(AMZN 0.83%) just got the go-ahead to close its $13.7 billion buyout of Whole Foods Market (WFM). Wasting no time at all, the merger is now scheduled for Monday, Aug. 28.

Let me walk you through what that means to shoppers and investors.

A graffiti artist paints a large, yellow fish swallowing a smaller, yellow fish on a grey concrete wall.

Image source: Getty Images.

What's new?

The companies originally expected to close their merger in the second half of 2017. Whole Foods shareholders approved the deal in a vote this Wednesday, hours after the Federal Trade Commission's decision to end its review of the deal's potential anticompetitive business effects. The end markets for Amazon and Whole Foods don't overlap much today, despite Amazon's best efforts to break into the groceries market, so the regulators found no reason to object.

And the very next day, the two companies announced their final nuptials. Whole Foods investors will get their cash payouts deposited in their brokerage accounts on Monday, $42 per share. If you want to become an Amazon shareholder as part of this deal, there's nothing stopping you from buying Amazon stock with this cash. There just won't be any automatic stock-for-stock swaps in this all-cash deal.

Amazon will start to distribute Whole Foods' store-brand products across its online food shopping portals, while some Whole Foods stores will add Amazon Lockers for local pick-up of some Amazon orders. Whole Foods will also replace its customer rewards program with Amazon Prime in the near future, including special discounts for Prime members who shop in Whole Foods stores.

But above all, Amazon promised to lower prices on many food items at Whole Foods, starting on Monday. And that's "just the beginning," according to press materials. Whole Foods under Amazon's management will continue to sell the same natural and organic foods as before, but at lower prices over time. Amazon's superior logistics and marketing tools will contribute to these savings.

What about Whole Foods' profit margin?

On top of increased process efficiencies, Whole Foods has room to slim down its profit margin and still make sense as a profitable business.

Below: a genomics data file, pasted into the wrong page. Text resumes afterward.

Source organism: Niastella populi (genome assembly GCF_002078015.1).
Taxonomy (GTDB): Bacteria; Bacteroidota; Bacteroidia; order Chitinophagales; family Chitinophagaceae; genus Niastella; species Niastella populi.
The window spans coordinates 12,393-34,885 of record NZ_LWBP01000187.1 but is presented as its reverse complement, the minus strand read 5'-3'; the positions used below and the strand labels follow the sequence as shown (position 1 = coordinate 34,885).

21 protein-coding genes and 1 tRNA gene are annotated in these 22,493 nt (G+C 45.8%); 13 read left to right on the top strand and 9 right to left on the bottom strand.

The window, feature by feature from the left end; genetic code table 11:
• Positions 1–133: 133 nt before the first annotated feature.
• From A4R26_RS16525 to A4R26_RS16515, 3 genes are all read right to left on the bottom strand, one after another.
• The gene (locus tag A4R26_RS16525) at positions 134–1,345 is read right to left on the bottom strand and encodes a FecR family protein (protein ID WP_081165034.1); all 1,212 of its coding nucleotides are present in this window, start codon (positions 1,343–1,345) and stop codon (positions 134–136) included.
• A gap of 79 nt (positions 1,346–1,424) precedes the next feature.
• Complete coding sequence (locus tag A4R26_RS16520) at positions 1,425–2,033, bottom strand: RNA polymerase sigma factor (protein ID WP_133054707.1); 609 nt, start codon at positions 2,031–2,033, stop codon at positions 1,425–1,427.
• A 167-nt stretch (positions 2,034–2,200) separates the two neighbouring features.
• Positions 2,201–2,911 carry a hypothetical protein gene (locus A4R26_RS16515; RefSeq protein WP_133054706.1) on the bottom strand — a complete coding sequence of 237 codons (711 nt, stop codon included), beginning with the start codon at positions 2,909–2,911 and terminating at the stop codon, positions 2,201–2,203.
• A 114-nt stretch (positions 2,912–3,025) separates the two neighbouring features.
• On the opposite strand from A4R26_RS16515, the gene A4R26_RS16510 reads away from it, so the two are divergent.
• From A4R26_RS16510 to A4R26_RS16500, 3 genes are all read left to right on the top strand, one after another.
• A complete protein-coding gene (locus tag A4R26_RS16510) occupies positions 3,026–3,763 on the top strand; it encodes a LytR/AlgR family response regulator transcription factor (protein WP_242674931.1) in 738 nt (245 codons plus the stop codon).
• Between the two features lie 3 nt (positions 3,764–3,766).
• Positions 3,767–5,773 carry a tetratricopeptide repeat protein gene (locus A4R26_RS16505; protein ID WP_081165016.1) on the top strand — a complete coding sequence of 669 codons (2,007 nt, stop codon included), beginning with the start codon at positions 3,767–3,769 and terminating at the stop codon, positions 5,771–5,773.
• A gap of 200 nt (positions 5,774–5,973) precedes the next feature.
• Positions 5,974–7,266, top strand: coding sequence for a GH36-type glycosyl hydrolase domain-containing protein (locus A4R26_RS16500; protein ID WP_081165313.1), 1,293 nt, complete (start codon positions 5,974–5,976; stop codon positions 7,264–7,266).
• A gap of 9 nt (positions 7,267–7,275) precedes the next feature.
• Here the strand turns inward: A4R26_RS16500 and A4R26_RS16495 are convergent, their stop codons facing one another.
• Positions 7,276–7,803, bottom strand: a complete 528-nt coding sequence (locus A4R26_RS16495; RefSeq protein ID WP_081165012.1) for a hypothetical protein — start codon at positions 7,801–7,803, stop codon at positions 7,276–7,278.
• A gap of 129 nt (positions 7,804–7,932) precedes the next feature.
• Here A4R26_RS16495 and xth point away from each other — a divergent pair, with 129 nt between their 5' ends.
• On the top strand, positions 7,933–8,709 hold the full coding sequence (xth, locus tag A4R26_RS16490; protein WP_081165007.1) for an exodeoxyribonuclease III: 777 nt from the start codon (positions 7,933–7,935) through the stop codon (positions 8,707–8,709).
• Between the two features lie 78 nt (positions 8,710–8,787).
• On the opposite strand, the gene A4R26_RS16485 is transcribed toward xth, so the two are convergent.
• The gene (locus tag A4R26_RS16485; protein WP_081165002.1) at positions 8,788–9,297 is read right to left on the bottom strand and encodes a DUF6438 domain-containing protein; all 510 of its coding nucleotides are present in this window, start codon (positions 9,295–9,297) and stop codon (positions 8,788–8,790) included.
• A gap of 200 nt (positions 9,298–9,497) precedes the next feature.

Profit margins are famously slender in the retail sector as a whole, and even more so among grocery stores. But Whole Foods has more room for belt-tightening than most, because it is a market leader today:

Grocery Retailer

Operating Margin (TTM)

Free Cash Flow Margin (TTM)

Whole Foods



Wal-Mart Stores (WMT 0.26%)



Costco Wholesale (COST 0.75%)



Kroger (KR -0.91%)



Data source: Morningstar. TTM = trailing 12 months.

Whole Foods' focus on organic, free-range, natural, and otherwise premium foods gives the company lots of leeway to set high item prices. Even if the new Amazon-inspired discounts cut Whole Foods' cash profits in half, it would still be among the most efficient cash machines in the supermarket sector.

The discounts will also start out with just a few hand-picked items rather than a blanket coupon for the entire Whole Foods experience. The press release mentioned best-sellers such as organic bananas, large brown eggs, and lean ground beef -- crowd-pleasing attention magnets that will bring discount-savvy shoppers into the store. Standard operating procedure at that point will put plenty of higher-margin goods near these discounted items.

So yeah, Whole Foods shoppers are about to get a significant helping of in-store discounts on Monday. Later on, prices should drift lower overall and the Amazon Prime loyalty program also kicks in later.

None of these moves will destroy the business value of Amazon's new asset. Together, Whole Foods and Amazon could scoop out a hefty portion of the highly fragmented trillion-dollar market for grocery sales. That's a serious business prospect, even if it takes many years to materialize.